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Vanessa Mathews
Managing Director FDRP and Mediator
BCOMM BSW LLB

Accredited Family Law Specialist, FDRP,
Mediator and Parenting Coordinator

Vanessa Mathews is the founder and managing director of Mathews Family Law & Mediation Specialists, and has the rare combination of social work qualifications and experience, combined with nearly 20 years’ experience as a lawyer and mediator; it makes her approach to resolving legal relationship issues both sensible and sensitive.

She is a fully accredited family law specialist, mediator, family dispute resolution practitioner and parenting coordinator with a commerce degree – adding a financially astute aspect to her practice.

Vanessa has extensive experience in complex issues that arise from relationship breakdown, and works in partnership with her clients,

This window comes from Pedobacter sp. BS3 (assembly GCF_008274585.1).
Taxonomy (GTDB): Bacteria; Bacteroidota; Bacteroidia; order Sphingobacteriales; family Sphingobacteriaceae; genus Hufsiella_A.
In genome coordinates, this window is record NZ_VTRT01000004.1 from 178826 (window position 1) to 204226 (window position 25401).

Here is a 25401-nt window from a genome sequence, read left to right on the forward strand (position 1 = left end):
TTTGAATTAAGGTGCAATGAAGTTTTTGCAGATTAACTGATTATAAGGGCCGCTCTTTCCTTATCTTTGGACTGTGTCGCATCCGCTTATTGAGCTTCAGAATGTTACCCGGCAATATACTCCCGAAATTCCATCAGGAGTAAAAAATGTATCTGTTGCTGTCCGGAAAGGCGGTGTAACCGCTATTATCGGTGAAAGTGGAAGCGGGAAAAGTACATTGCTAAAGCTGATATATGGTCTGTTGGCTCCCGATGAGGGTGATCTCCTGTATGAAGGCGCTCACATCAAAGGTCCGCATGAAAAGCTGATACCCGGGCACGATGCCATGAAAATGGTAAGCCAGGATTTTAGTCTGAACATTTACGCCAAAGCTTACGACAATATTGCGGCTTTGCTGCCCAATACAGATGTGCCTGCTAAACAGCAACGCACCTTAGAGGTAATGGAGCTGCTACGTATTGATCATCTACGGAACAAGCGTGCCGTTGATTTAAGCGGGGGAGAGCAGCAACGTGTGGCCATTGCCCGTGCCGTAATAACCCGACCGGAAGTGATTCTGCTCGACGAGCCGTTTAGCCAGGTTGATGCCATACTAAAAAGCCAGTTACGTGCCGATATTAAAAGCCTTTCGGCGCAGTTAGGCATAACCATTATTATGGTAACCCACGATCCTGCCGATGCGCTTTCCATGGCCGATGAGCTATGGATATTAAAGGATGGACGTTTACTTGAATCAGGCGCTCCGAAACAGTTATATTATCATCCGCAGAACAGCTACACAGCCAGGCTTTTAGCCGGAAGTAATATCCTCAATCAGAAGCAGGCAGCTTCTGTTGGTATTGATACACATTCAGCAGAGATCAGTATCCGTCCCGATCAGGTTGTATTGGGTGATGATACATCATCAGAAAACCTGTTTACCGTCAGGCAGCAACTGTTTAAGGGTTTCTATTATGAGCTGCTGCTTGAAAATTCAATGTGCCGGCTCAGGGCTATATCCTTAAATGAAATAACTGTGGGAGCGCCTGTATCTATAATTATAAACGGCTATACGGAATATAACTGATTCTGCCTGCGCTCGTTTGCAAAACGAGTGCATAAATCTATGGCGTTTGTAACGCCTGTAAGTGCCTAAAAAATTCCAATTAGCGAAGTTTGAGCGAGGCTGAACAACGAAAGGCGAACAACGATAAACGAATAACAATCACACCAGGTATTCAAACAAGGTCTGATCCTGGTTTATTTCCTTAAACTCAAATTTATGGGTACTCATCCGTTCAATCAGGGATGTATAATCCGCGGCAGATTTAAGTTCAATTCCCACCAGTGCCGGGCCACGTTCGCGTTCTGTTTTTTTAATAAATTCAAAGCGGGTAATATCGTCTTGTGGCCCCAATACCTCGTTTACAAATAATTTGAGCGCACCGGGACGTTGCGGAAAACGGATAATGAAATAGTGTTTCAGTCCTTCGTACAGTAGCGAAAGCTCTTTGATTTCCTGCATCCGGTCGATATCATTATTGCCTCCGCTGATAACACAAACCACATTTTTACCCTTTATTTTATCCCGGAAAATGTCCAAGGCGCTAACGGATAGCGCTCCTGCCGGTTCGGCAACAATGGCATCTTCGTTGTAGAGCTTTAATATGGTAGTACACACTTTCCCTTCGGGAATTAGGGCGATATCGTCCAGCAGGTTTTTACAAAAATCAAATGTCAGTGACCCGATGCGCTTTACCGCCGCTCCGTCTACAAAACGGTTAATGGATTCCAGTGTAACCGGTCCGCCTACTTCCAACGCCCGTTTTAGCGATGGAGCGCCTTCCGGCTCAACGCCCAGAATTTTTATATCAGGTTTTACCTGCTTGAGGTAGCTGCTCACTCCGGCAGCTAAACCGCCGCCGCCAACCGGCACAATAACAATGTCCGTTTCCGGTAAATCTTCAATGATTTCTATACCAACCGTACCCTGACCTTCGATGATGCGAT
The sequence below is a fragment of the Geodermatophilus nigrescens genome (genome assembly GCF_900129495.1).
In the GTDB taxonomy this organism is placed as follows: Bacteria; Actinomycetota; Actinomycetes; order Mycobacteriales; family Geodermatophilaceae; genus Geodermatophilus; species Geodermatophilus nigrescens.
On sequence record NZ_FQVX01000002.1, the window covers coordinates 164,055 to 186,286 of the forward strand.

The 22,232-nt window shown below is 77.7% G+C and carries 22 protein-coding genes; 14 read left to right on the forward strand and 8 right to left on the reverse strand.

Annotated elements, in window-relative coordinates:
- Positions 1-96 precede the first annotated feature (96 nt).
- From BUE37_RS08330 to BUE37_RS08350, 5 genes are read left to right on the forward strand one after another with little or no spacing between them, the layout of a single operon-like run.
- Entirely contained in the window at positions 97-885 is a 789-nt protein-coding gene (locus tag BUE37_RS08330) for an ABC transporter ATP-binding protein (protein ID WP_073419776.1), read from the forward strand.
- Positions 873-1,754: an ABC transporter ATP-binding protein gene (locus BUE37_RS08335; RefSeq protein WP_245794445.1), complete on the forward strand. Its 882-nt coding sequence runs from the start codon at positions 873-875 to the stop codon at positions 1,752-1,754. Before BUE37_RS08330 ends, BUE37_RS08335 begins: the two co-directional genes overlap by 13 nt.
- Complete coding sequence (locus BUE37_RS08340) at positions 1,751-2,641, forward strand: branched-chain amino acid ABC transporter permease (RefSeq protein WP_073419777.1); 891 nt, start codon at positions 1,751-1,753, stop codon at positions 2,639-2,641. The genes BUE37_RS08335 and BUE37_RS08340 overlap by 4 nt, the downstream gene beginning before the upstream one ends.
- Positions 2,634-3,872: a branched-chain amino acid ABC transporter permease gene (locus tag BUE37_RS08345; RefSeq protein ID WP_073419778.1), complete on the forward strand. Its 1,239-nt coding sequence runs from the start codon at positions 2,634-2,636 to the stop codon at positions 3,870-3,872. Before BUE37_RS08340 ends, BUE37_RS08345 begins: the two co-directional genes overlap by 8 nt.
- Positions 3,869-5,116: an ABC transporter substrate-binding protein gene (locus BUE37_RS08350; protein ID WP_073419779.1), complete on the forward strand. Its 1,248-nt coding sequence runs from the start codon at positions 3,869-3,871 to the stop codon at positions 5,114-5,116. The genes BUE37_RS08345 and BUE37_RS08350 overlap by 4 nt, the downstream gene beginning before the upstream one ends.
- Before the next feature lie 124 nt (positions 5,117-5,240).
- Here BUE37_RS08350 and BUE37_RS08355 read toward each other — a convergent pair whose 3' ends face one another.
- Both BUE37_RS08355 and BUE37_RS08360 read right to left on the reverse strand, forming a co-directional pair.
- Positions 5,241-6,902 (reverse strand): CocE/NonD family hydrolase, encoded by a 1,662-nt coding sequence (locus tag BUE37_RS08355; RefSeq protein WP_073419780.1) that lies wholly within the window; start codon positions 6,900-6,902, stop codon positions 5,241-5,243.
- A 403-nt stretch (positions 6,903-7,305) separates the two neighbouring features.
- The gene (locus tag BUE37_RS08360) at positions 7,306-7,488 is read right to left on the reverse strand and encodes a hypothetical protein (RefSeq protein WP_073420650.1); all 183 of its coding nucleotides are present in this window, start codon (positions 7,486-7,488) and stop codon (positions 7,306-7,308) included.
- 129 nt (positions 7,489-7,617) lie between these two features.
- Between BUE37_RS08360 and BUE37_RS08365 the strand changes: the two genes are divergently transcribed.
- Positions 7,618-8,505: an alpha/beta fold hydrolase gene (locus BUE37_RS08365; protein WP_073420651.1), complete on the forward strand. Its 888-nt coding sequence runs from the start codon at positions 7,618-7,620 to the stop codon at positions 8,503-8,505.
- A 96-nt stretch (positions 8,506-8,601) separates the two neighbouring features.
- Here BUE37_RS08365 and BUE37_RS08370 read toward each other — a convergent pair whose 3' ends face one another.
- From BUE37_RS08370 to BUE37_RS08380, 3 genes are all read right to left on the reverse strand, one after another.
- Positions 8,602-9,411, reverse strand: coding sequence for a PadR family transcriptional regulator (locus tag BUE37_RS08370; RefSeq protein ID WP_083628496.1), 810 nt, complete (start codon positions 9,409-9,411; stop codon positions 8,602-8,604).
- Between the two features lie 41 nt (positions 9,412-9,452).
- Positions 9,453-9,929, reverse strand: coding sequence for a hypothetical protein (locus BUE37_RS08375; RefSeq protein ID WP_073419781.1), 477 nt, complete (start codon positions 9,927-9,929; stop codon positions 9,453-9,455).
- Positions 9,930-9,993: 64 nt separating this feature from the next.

who regularly describe her as empathetic

Vanessa is an active member of the family law profession and
a member of the:

  •  Law Institute of Victoria, Family Law Section
  •  Law Council of Australia, Family Law Section
  •  Resolution Institute
  •  Australian Institute of Family Law Arbitrators and Mediators
  • National Mediation Accreditation System
  •  Relationships Australia Family Lawyers Panel
  • Fellow of the International Academy of Family Lawyers
  •  Relationships Australia / Federal Circuit Court ‘Access Resolve’ Mediation Service
  • Relationships Australia ‘Property Mediation’ Service

Vanessa and Mathews Family Law & Mediation Specialists
are regularly recognised as a ‘Leading Victorian Family
Lawyer’, ‘Recommended Family Law Mediator’ and a